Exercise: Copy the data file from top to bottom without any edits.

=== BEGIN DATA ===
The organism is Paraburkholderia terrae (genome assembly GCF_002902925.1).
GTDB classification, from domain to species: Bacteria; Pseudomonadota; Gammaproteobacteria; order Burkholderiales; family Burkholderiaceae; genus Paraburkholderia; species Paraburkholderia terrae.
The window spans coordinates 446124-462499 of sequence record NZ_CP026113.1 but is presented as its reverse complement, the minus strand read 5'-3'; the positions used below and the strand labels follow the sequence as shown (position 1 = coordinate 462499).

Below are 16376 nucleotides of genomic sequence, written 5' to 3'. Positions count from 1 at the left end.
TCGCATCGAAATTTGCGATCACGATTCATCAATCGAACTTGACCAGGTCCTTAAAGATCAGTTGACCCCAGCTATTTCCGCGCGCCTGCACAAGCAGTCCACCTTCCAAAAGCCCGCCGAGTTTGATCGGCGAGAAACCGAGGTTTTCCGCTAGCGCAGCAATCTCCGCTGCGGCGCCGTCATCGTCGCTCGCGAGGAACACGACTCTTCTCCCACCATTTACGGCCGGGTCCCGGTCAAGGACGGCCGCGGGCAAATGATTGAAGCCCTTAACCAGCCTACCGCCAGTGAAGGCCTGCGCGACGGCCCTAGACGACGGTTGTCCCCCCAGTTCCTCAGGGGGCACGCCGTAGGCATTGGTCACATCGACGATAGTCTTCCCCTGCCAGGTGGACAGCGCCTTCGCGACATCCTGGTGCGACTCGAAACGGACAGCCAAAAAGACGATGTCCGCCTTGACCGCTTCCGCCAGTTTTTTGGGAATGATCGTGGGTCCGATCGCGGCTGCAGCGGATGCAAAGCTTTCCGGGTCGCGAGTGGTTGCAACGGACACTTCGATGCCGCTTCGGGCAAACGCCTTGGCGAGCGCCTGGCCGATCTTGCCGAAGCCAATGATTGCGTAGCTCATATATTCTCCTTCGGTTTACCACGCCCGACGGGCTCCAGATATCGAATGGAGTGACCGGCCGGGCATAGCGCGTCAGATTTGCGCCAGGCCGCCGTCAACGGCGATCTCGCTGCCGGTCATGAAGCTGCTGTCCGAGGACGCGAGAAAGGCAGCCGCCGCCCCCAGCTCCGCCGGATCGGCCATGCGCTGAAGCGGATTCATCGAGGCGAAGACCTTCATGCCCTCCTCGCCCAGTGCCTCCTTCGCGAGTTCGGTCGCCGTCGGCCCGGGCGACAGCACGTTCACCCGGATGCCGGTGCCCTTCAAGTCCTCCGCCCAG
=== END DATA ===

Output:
The organism is Paraburkholderia terrae (genome assembly GCF_002902925.1).
GTDB classification, from domain to species: Bacteria; Pseudomonadota; Gammaproteobacteria; order Burkholderiales; family Burkholderiaceae; genus Paraburkholderia; species Paraburkholderia terrae.
The window spans coordinates 446124-462499 of sequence record NZ_CP026113.1 but is presented as its reverse complement, the minus strand read 5'-3'; the positions used below and the strand labels follow the sequence as shown (position 1 = coordinate 462499).

Below are 16376 nucleotides of genomic sequence, written 5' to 3'. Positions count from 1 at the left end.
TCGCATCGAAATTTGCGATCACGATTCATCAATCGAACTTGACCAGGTCCTTAAAGATCAGTTGACCCCAGCTATTTCCGCGCGCCTGCACAAGCAGTCCACCTTCCAAAAGCCCGCCGAGTTTGATCGGCGAGAAACCGAGGTTTTCCGCTAGCGCAGCAATCTCCGCTGCGGCGCCGTCATCGTCGCTCGCGAGGAACACGACTCTTCTCCCACCATTTACGGCCGGGTCCCGGTCAAGGACGGCCGCGGGCAAATGATTGAAGCCCTTAACCAGCCTACCGCCAGTGAAGGCCTGCGCGACGGCCCTAGACGACGGTTGTCCCCCCAGTTCCTCAGGGGGCACGCCGTAGGCATTGGTCACATCGACGATAGTCTTCCCCTGCCAGGTGGACAGCGCCTTCGCGACATCCTGGTGCGACTCGAAACGGACAGCCAAAAAGACGATGTCCGCCTTGACCGCTTCCGCCAGTTTTTTGGGAATGATCGTGGGTCCGATCGCGGCTGCAGCGGATGCAAAGCTTTCCGGGTCGCGAGTGGTTGCAACGGACACTTCGATGCCGCTTCGGGCAAACGCCTTGGCGAGCGCCTGGCCGATCTTGCCGAAGCCAATGATTGCGTAGCTCATATATTCTCCTTCGGTTTACCACGCCCGACGGGCTCCAGATATCGAATGGAGTGACCGGCCGGGCATAGCGCGTCAGATTTGCGCCAGGCCGCCGTCAACGGCGATCTCGCTGCCGGTCATGAAGCTGCTGTCCGAGGACGCGAGAAAGGCAGCCGCCGCCCCCAGCTCCGCCGGATCGGCCATGCGCTGAAGCGGATTCATCGAGGCGAAGACCTTCATGCCCTCCTCGCCCAGTGCCTCCTTCGCGAGTTCGGTCGCCGTCGGCCCGGGCGACAGCACGTTCACCCGGATGCCGGTGCCCTTCAAGTCCTCCGCCCAG